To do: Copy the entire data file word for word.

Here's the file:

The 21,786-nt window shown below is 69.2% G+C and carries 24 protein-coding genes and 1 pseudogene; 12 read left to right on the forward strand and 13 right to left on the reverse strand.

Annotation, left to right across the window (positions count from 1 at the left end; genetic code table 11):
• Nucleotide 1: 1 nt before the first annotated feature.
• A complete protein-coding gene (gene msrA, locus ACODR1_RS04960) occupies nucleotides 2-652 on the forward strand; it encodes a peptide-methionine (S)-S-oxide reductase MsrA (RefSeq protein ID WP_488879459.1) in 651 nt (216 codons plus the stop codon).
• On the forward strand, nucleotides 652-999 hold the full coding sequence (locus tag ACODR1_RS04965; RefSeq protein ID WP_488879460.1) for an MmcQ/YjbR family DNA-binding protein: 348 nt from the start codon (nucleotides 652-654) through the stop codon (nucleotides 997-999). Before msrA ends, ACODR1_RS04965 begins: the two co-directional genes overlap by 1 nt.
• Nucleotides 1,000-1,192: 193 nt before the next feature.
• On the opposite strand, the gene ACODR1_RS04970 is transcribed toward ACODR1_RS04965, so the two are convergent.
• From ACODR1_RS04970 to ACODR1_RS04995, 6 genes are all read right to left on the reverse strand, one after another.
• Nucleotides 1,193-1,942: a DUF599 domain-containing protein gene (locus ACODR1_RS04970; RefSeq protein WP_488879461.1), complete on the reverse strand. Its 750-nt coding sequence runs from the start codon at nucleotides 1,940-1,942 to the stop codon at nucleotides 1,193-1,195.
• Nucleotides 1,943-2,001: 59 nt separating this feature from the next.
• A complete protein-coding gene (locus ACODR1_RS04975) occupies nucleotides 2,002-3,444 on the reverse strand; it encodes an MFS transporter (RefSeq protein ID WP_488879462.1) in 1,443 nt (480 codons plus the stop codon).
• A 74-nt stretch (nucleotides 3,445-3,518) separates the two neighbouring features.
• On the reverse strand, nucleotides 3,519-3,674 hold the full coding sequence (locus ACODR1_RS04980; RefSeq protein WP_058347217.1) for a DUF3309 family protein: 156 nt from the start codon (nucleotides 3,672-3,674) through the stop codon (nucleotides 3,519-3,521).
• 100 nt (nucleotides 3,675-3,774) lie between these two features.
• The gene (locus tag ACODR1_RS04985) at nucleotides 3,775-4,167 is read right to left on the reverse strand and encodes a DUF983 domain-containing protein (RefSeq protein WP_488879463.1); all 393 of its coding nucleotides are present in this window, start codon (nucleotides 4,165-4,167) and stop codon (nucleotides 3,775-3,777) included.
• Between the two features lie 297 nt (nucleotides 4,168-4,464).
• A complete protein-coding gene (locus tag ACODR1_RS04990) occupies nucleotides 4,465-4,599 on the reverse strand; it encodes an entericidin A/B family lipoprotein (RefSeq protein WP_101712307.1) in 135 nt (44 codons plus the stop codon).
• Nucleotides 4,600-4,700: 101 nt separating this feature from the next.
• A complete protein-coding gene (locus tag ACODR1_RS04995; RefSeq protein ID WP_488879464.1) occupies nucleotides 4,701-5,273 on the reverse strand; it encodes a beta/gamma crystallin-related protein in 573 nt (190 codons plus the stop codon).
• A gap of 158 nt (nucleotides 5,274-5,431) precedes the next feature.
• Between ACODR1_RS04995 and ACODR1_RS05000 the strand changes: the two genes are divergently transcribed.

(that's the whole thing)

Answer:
The 21,786-nt window shown below is 69.2% G+C and carries 24 protein-coding genes and 1 pseudogene; 12 read left to right on the forward strand and 13 right to left on the reverse strand.

Annotation, left to right across the window (positions count from 1 at the left end; genetic code table 11):
• Nucleotide 1: 1 nt before the first annotated feature.
• A complete protein-coding gene (gene msrA, locus ACODR1_RS04960) occupies nucleotides 2-652 on the forward strand; it encodes a peptide-methionine (S)-S-oxide reductase MsrA (RefSeq protein ID WP_488879459.1) in 651 nt (216 codons plus the stop codon).
• On the forward strand, nucleotides 652-999 hold the full coding sequence (locus tag ACODR1_RS04965; RefSeq protein ID WP_488879460.1) for an MmcQ/YjbR family DNA-binding protein: 348 nt from the start codon (nucleotides 652-654) through the stop codon (nucleotides 997-999). Before msrA ends, ACODR1_RS04965 begins: the two co-directional genes overlap by 1 nt.
• Nucleotides 1,000-1,192: 193 nt before the next feature.
• On the opposite strand, the gene ACODR1_RS04970 is transcribed toward ACODR1_RS04965, so the two are convergent.
• From ACODR1_RS04970 to ACODR1_RS04995, 6 genes are all read right to left on the reverse strand, one after another.
• Nucleotides 1,193-1,942: a DUF599 domain-containing protein gene (locus ACODR1_RS04970; RefSeq protein WP_488879461.1), complete on the reverse strand. Its 750-nt coding sequence runs from the start codon at nucleotides 1,940-1,942 to the stop codon at nucleotides 1,193-1,195.
• Nucleotides 1,943-2,001: 59 nt separating this feature from the next.
• A complete protein-coding gene (locus ACODR1_RS04975) occupies nucleotides 2,002-3,444 on the reverse strand; it encodes an MFS transporter (RefSeq protein ID WP_488879462.1) in 1,443 nt (480 codons plus the stop codon).
• A 74-nt stretch (nucleotides 3,445-3,518) separates the two neighbouring features.
• On the reverse strand, nucleotides 3,519-3,674 hold the full coding sequence (locus ACODR1_RS04980; RefSeq protein WP_058347217.1) for a DUF3309 family protein: 156 nt from the start codon (nucleotides 3,672-3,674) through the stop codon (nucleotides 3,519-3,521).
• 100 nt (nucleotides 3,675-3,774) lie between these two features.
• The gene (locus tag ACODR1_RS04985) at nucleotides 3,775-4,167 is read right to left on the reverse strand and encodes a DUF983 domain-containing protein (RefSeq protein WP_488879463.1); all 393 of its coding nucleotides are present in this window, start codon (nucleotides 4,165-4,167) and stop codon (nucleotides 3,775-3,777) included.
• Between the two features lie 297 nt (nucleotides 4,168-4,464).
• A complete protein-coding gene (locus tag ACODR1_RS04990) occupies nucleotides 4,465-4,599 on the reverse strand; it encodes an entericidin A/B family lipoprotein (RefSeq protein WP_101712307.1) in 135 nt (44 codons plus the stop codon).
• Nucleotides 4,600-4,700: 101 nt separating this feature from the next.
• A complete protein-coding gene (locus tag ACODR1_RS04995; RefSeq protein ID WP_488879464.1) occupies nucleotides 4,701-5,273 on the reverse strand; it encodes a beta/gamma crystallin-related protein in 573 nt (190 codons plus the stop codon).
• A gap of 158 nt (nucleotides 5,274-5,431) precedes the next feature.
• Between ACODR1_RS04995 and ACODR1_RS05000 the strand changes: the two genes are divergently transcribed.